Aluminum foil can actually improve your wireless signal

10 November, 2017, 08:19 | Author: Oscar Goodwin
  • Dartmouth's WiPrint tech uses low-cost 3D printed reflectors to custom improve WiFi signals

Wrapping a foil around a router's antenna can make for reflectors, which strengthens the signal in one direction.

November 8, 2017- A team of researchers led by Dartmouth College may have finally solved the problem of how to inexpensively improve wireless signal strength for indoor spaces with multiple rooms. The reflector redirected the wireless signal to the areas in the room which have limited wireless coverage, boosting weak spots.

The 3D printed reflector shapes the wireless signal, improving the signal reception in desired areas. Such a system can also make it more hard for attackers by adding to existing security measures like encryption through physically confining wireless signals to limited spaces, researchers said. The team also says that this practice limits interference. Existing approaches to optimising wireless signals rely on directional antennae to concentrate signals, but this equipment is either hard to configure or beset by high cost.

These experiments were based off the idea of using an aluminum soda can behind a router in order to direct the signal away from deadening walls and other obstructions. The researchers, whose findings were earlier reported on by TechRadar, first tried aluminum drink cans and cut them into a circular shape to reflect a signal towards dead areas. The next step in the research is to investigate reflectors that are able to change their shape automatically to change with interior layouts. "With a simple investment of about $35 and specifying coverage requirements, a wireless reflector can be custom-built to outperform antennae that cost thousands of dollars", the team says.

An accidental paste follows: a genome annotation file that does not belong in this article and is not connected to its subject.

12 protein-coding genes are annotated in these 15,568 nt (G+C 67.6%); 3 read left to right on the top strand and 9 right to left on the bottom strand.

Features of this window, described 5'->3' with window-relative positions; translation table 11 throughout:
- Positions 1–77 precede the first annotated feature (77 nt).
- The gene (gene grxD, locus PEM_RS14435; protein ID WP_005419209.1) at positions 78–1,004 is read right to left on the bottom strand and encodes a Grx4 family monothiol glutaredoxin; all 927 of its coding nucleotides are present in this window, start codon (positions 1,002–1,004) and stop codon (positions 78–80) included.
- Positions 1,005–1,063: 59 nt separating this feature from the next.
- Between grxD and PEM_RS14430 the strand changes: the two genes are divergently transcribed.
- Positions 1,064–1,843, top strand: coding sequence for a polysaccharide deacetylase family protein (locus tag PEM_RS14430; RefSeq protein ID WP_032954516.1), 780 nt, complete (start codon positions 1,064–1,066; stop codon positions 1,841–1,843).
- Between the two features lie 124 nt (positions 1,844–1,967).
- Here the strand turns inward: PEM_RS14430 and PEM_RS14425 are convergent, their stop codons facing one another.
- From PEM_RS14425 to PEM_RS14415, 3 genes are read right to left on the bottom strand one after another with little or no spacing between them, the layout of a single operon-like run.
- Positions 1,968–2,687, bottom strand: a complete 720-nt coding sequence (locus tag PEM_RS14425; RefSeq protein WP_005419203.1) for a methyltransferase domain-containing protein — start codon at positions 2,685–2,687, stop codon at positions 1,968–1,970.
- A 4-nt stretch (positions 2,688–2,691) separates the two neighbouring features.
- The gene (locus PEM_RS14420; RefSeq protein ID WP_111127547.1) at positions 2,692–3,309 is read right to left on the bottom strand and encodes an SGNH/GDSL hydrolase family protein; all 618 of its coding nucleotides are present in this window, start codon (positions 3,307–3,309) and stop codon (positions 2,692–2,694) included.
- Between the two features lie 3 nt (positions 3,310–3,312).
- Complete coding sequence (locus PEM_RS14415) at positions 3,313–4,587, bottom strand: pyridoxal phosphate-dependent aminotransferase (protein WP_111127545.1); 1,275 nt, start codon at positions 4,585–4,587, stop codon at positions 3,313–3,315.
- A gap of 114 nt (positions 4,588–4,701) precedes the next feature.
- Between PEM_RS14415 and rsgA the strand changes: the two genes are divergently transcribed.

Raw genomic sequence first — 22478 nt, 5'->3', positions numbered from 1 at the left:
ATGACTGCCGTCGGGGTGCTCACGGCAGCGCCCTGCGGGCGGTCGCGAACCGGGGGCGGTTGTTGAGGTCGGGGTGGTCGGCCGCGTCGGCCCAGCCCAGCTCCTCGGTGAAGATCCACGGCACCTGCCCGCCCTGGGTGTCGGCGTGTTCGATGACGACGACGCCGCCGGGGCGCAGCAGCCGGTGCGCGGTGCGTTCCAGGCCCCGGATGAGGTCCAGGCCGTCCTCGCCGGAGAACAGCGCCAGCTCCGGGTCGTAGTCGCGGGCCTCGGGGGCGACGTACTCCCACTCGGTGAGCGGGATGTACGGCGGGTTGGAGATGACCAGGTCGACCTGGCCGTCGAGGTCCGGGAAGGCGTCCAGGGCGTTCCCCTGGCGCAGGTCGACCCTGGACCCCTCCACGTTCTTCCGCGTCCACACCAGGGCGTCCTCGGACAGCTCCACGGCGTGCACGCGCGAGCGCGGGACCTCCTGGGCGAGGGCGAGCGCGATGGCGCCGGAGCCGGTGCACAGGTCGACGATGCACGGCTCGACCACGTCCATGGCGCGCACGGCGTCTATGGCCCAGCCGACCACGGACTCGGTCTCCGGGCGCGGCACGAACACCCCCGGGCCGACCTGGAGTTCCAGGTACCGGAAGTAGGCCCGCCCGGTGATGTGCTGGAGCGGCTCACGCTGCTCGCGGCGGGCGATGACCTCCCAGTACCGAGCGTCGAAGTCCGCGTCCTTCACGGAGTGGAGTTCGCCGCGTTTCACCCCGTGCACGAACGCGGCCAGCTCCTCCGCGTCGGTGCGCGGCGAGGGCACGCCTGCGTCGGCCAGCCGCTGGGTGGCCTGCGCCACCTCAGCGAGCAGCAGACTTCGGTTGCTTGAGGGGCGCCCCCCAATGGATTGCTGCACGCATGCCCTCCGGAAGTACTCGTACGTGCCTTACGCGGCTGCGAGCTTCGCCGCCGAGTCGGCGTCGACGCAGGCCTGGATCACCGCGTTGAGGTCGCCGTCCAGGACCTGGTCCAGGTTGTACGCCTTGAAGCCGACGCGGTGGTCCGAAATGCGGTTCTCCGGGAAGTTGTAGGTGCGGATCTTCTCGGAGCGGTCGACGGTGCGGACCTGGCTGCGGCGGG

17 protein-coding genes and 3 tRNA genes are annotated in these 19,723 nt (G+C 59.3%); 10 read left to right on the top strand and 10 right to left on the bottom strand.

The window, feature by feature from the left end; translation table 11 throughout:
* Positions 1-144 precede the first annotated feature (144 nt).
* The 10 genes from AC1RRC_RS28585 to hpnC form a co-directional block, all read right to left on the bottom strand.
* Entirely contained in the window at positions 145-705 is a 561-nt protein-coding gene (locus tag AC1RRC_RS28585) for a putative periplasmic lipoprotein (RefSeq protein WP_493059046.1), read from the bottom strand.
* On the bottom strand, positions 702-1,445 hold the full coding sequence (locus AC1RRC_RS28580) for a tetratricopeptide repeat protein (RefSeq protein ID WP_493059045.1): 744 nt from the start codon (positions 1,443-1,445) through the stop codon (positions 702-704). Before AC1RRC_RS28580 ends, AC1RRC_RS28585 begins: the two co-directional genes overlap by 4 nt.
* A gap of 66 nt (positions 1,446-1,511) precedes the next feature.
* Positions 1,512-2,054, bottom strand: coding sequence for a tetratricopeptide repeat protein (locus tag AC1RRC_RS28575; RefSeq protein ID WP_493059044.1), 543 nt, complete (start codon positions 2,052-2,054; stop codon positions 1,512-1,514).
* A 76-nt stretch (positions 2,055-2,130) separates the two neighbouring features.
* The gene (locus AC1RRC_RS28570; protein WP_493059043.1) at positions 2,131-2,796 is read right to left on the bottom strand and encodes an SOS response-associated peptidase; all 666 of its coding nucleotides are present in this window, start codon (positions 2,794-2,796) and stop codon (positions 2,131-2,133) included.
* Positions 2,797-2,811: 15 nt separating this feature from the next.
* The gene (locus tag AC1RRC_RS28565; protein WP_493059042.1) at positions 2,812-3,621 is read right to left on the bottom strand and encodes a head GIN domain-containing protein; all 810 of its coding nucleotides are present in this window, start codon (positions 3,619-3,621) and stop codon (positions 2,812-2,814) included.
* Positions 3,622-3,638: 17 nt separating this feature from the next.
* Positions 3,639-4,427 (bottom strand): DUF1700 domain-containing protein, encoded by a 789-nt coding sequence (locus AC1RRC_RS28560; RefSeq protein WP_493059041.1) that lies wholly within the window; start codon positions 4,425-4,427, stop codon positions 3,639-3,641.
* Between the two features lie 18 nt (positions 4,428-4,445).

They developed a program called WiPrint and fed it with specifics like router location and target area (where they wanted the signal strength to improve).

"W$3 e aim to strengthen the signal in regions where high performance is desired, and weaken the signal in regions where malicious third-parties could potentially be eavesdropping", the study's authors wrote in their research paper. The team also developed an approach to simulating how radio signals spread and interact with objects in their environment. More specifically, they discovered that the reflectors were capable of decreasing the WiFi strength by up to 10 dB for blocked areas and strengthening it by 6 dB for target areas. One of the next goals for the project will be to develop adaptable reflectors which can change their structure and shape when an interior layout changes.

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